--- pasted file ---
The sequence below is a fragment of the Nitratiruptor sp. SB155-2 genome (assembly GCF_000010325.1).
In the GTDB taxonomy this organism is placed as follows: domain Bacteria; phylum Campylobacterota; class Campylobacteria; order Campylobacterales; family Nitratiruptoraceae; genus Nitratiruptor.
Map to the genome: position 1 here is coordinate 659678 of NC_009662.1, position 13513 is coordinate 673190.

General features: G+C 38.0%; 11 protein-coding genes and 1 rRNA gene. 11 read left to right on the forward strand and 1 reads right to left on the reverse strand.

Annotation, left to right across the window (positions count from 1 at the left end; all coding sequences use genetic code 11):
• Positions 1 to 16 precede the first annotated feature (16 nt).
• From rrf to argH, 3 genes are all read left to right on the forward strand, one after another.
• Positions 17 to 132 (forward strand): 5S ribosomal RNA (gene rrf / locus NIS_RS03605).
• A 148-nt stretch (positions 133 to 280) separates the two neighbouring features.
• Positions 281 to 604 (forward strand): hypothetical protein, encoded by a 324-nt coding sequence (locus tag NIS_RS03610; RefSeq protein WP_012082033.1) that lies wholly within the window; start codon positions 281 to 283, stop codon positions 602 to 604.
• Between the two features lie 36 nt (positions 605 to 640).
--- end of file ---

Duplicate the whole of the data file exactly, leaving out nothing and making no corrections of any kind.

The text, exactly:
The sequence below is a fragment of the Nitratiruptor sp. SB155-2 genome (assembly GCF_000010325.1).
In the GTDB taxonomy this organism is placed as follows: domain Bacteria; phylum Campylobacterota; class Campylobacteria; order Campylobacterales; family Nitratiruptoraceae; genus Nitratiruptor.
Map to the genome: position 1 here is coordinate 659678 of NC_009662.1, position 13513 is coordinate 673190.

General features: G+C 38.0%; 11 protein-coding genes and 1 rRNA gene. 11 read left to right on the forward strand and 1 reads right to left on the reverse strand.

Annotation, left to right across the window (positions count from 1 at the left end; all coding sequences use genetic code 11):
• Positions 1 to 16 precede the first annotated feature (16 nt).
• From rrf to argH, 3 genes are all read left to right on the forward strand, one after another.
• Positions 17 to 132 (forward strand): 5S ribosomal RNA (gene rrf / locus NIS_RS03605).
• A 148-nt stretch (positions 133 to 280) separates the two neighbouring features.
• Positions 281 to 604 (forward strand): hypothetical protein, encoded by a 324-nt coding sequence (locus tag NIS_RS03610; RefSeq protein WP_012082033.1) that lies wholly within the window; start codon positions 281 to 283, stop codon positions 602 to 604.
• Between the two features lie 36 nt (positions 605 to 640).